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This Week at War

Week's War-Related Activities Reviewed

Aired May 12, 2007 - 19:00   ET


TOM FOREMAN, CNN ANCHOR, THIS WEEK AT WAR: When General David Petraeus hit the ground in Baghdad, he knew that he could get more troops, but this week with Congress looking for results in weeks and Baghdad thinking in terms of months, it's increasingly clear that the general's most crucial asset, time, may be running out. THIS WEEK AT WAR begins in just a moment right after a look what's happening in the news right now.
RICH SANCHEZ, CNN CORRESPONDENT: Thanks, I'm Rick Sanchez. Here is what's happening right now. Iraqi troops have joined U.S. forces in a frantic search for missing Americans. That leaves two U.S. soldiers vanished early this morning after insurgents amBushed them in Mahmoudiya. The attackers killed at least four American troops.

Also in Iraq, a verdict could come down next month in the genocide trial of Ali Hassan al Majid (ph). He's the man known as chemical Ali. The chief prosecutor now tells CNN the trial is adjourned until June 10th. Al Majid is accused of ordering gas attacks that killed thousands of Iraqi Kurds under Saddam Hussein.

And The "New York Times" is reporting that billions of dollars of Iraqi oil money is now unaccounted for. The "Times" cites the draft of a U.S. government report and says that the missing revenue may be due to corruption or overstatement of Iraq's crude oil production. Nobody seems to be sure at this point. I'm Rick Sanchez, now back to Tom Foreman and THIS WEEK AT WAR.

FOREMAN: Vice President Dick Cheney flew to Baghdad this week to tell the Iraqi government it's game time. It's unclear if he brought up their two-month summer vacation but he did say that any undo delay would be difficult to explain. If combat continues at the current level, while the Iraqis are off on their break, some 175 U.S. troops will die, difficult to explain indeed. I'm Tom Foreman with THIS WEEK AT WAR.

Let's take a look at what our correspondents reported day by day. Monday, suicide bombers hit a market and a police station in Ramadi. Tuesday, police arrest six men in connection with an alleged terrorist plot to kill soldiers at Fort Dix. Wednesday, Vice President Dick Cheney urges Iraqi politicians to work harder to solve their political differences. Thursday, the House passes a short-term troop funding bill and President Bush once again vows a veto. The only new thing this bill won't even pass the Senate. And Friday, a stunning statement from the U.S. general in charge of Iraq's Diyala province. He does not have enough troops to provide security. This week's key questions, what can be done about Diyala province? We'll ask Pentagon correspondent Barbara Starr. Deborah Feyerick is in New York on the Fort Dix terrorists. Were we just lucky this time? And we'll go to Michael Holmes on the changes he's seeing in a Baghdad under fire. THIS WEEK AT WAR.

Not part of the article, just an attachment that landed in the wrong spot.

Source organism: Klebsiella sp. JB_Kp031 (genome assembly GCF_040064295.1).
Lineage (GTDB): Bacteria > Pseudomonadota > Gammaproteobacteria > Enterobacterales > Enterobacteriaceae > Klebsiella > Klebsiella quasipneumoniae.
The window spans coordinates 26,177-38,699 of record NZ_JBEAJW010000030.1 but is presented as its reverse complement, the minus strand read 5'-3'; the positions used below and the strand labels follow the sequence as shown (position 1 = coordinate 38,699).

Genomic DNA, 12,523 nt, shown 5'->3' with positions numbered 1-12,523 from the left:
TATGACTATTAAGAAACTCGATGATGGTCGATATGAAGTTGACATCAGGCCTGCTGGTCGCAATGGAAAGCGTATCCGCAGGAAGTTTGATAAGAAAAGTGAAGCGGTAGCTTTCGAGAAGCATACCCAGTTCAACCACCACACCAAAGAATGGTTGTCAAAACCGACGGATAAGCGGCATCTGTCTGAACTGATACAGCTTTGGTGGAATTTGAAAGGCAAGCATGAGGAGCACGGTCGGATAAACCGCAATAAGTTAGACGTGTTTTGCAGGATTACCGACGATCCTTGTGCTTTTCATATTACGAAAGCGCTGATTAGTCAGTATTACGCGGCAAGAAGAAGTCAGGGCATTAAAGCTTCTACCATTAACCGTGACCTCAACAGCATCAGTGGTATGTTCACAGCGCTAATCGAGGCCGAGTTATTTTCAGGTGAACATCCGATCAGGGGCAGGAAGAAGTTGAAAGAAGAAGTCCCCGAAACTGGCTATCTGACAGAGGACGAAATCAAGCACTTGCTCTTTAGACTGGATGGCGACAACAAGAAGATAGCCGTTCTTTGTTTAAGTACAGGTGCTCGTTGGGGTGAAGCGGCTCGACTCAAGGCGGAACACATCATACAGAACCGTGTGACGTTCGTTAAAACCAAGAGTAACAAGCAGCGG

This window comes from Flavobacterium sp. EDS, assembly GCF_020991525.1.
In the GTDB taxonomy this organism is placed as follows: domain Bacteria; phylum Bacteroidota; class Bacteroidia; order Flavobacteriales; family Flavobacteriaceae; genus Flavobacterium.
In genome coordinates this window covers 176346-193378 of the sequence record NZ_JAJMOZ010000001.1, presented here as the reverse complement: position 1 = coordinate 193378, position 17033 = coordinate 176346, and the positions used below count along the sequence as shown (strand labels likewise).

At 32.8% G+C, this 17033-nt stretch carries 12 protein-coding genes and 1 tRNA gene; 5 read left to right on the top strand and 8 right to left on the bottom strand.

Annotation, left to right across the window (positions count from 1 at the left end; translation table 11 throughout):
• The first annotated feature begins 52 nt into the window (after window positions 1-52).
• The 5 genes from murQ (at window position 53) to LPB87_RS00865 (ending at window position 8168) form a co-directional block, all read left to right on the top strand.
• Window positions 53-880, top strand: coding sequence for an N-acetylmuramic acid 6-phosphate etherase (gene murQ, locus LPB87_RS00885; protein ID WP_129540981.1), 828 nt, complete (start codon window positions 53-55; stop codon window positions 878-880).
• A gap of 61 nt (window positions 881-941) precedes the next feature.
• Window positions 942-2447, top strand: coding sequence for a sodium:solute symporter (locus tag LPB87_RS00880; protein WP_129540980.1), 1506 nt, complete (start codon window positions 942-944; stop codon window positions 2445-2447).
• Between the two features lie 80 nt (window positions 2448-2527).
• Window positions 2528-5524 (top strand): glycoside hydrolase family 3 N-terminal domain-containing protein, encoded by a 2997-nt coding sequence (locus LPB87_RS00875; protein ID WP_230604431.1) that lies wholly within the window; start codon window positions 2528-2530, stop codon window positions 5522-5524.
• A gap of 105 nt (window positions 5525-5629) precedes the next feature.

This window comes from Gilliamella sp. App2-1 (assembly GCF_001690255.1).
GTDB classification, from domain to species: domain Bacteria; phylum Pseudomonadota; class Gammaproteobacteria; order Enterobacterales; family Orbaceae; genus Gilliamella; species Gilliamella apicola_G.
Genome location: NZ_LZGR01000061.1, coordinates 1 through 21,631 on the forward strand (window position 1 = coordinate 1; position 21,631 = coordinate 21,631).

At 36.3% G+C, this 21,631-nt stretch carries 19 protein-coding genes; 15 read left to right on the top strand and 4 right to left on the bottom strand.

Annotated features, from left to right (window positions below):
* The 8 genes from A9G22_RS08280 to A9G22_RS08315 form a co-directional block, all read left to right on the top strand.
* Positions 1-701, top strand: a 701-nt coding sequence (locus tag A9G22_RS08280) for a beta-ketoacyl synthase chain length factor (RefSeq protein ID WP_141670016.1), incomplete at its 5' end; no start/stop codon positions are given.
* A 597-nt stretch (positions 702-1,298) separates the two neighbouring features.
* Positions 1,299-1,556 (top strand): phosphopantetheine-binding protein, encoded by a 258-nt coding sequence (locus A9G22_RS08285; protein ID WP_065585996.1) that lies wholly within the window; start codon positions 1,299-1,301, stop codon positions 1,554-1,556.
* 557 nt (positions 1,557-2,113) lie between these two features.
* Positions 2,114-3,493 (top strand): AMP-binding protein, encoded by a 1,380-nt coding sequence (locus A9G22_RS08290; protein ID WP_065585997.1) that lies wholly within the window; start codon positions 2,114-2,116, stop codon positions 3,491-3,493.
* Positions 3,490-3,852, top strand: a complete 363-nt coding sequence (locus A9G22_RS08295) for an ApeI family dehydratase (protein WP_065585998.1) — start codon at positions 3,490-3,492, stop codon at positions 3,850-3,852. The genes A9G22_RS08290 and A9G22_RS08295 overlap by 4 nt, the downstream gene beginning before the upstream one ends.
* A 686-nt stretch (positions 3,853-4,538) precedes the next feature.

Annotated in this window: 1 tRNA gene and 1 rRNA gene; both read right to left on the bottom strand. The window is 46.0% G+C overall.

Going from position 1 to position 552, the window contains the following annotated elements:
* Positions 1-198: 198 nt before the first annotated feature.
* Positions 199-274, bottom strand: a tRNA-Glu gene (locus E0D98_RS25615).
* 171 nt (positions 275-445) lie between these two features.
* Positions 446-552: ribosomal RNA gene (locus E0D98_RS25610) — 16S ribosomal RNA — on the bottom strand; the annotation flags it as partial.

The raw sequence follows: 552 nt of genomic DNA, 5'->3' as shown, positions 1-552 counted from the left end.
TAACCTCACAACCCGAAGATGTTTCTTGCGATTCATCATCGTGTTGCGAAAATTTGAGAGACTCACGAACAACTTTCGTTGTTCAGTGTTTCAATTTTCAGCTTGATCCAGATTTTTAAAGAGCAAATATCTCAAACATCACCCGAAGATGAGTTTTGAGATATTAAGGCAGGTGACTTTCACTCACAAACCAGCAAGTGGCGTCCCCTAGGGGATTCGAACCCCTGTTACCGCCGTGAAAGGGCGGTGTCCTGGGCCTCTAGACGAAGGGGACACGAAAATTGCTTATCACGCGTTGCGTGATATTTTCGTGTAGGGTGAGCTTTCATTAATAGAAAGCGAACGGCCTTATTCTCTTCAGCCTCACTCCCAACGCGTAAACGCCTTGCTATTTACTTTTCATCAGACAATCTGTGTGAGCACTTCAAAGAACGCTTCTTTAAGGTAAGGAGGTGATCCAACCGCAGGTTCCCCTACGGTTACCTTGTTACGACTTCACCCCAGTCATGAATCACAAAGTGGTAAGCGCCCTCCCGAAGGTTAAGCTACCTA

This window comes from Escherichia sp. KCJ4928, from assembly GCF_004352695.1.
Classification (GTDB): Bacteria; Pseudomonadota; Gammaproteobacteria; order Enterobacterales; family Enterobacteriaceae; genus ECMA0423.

VICE PRESIDENT DICK CHENEY: I did make it clear that we believe it's very important to move on the issues before us in a timely fashion. And that any undue delay would be difficult to explain.


FOREMAN: That was Vice President Cheney in Baghdad on Wednesday talking about the reality check he gave to the Iraqi government. Even General David Petraeus has said that there is no possibility of victory in Iraq without a political solution. But with Democrats and even some Republicans in Congress pressing the administration to show at least some progress, how much time is left? And do the Iraqis really want to make a political deal? International correspondent Arwa Damon is in Baghdad. CNN's Pentagon correspondent Barbara Starr is at her post. With me in the studio, Rick Barton, co-director of the post conflict reconstruction projects at the Center for Strategic and International Studies. Arwa, let's start with you. They want progress in Baghdad on the street, right now. Do the people there feel that there is progress being made?

ARWA DAMON, CNN CORRESPONDENT: Tom, most of the people who you talk to will simply tell you no, they don't. There was certain progress being made in the very beginning of the Baghdad security plan. We did hear few people telling us that they felt a little bit safer, but really, over the recent few weeks, that sense of hope, that sense of optimism has pretty much dissipated. People are not feeling safer in the streets and they're looking towards their government and viewing it as one that is weak, incapable of providing them with what they need and essentially paralyzed.

FOREMAN: Against that backdrop, let's consider what the president had to say about the government there.


GEORGE W. BUSH, PRESIDENT OF THE UNITED STATES: Iraqi leaders expressed their determination to meet a series of benchmarks they have set for political progress. These benchmarks include adoption of a national oil law, preparations for provincial elections and progress on a new de-Baathfication policy and a review of the Iraqi constitution.